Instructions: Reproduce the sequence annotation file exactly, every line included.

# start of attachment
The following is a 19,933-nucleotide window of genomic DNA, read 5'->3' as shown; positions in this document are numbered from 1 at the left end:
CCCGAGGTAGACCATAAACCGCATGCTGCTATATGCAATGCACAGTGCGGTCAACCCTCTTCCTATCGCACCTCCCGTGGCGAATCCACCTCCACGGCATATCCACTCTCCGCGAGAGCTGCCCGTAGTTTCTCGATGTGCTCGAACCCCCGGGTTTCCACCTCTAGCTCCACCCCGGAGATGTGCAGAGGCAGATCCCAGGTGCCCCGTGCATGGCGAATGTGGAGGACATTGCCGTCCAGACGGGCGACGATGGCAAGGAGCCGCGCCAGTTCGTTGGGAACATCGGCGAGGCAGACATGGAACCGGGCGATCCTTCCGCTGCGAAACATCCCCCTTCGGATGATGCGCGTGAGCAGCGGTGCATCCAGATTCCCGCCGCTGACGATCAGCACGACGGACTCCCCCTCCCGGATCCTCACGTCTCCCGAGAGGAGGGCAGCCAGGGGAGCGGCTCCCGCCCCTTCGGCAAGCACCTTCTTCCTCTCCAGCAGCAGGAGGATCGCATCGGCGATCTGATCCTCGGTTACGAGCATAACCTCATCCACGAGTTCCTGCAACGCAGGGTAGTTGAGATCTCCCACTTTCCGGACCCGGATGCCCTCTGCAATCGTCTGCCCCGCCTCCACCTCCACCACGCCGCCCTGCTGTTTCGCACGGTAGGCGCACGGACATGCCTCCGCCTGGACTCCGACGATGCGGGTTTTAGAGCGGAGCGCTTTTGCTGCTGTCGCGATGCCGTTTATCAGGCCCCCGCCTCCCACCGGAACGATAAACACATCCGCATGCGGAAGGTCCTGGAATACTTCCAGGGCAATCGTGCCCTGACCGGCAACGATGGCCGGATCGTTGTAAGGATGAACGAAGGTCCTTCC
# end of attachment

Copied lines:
The following is a 19,933-nucleotide window of genomic DNA, read 5'->3' as shown; positions in this document are numbered from 1 at the left end:
CCCGAGGTAGACCATAAACCGCATGCTGCTATATGCAATGCACAGTGCGGTCAACCCTCTTCCTATCGCACCTCCCGTGGCGAATCCACCTCCACGGCATATCCACTCTCCGCGAGAGCTGCCCGTAGTTTCTCGATGTGCTCGAACCCCCGGGTTTCCACCTCTAGCTCCACCCCGGAGATGTGCAGAGGCAGATCCCAGGTGCCCCGTGCATGGCGAATGTGGAGGACATTGCCGTCCAGACGGGCGACGATGGCAAGGAGCCGCGCCAGTTCGTTGGGAACATCGGCGAGGCAGACATGGAACCGGGCGATCCTTCCGCTGCGAAACATCCCCCTTCGGATGATGCGCGTGAGCAGCGGTGCATCCAGATTCCCGCCGCTGACGATCAGCACGACGGACTCCCCCTCCCGGATCCTCACGTCTCCCGAGAGGAGGGCAGCCAGGGGAGCGGCTCCCGCCCCTTCGGCAAGCACCTTCTTCCTCTCCAGCAGCAGGAGGATCGCATCGGCGATCTGATCCTCGGTTACGAGCATAACCTCATCCACGAGTTCCTGCAACGCAGGGTAGTTGAGATCTCCCACTTTCCGGACCCGGATGCCCTCTGCAATCGTCTGCCCCGCCTCCACCTCCACCACGCCGCCCTGCTGTTTCGCACGGTAGGCGCACGGACATGCCTCCGCCTGGACTCCGACGATGCGGGTTTTAGAGCGGAGCGCTTTTGCTGCTGTCGCGATGCCGTTTATCAGGCCCCCGCCTCCCACCGGAACGATAAACACATCCGCATGCGGAAGGTCCTGGAATACTTCCAGGGCAATCGTGCCCTGACCGGCAACGATGGCCGGATCGTTGTAAGGATGAACGAAGGTCCTTCC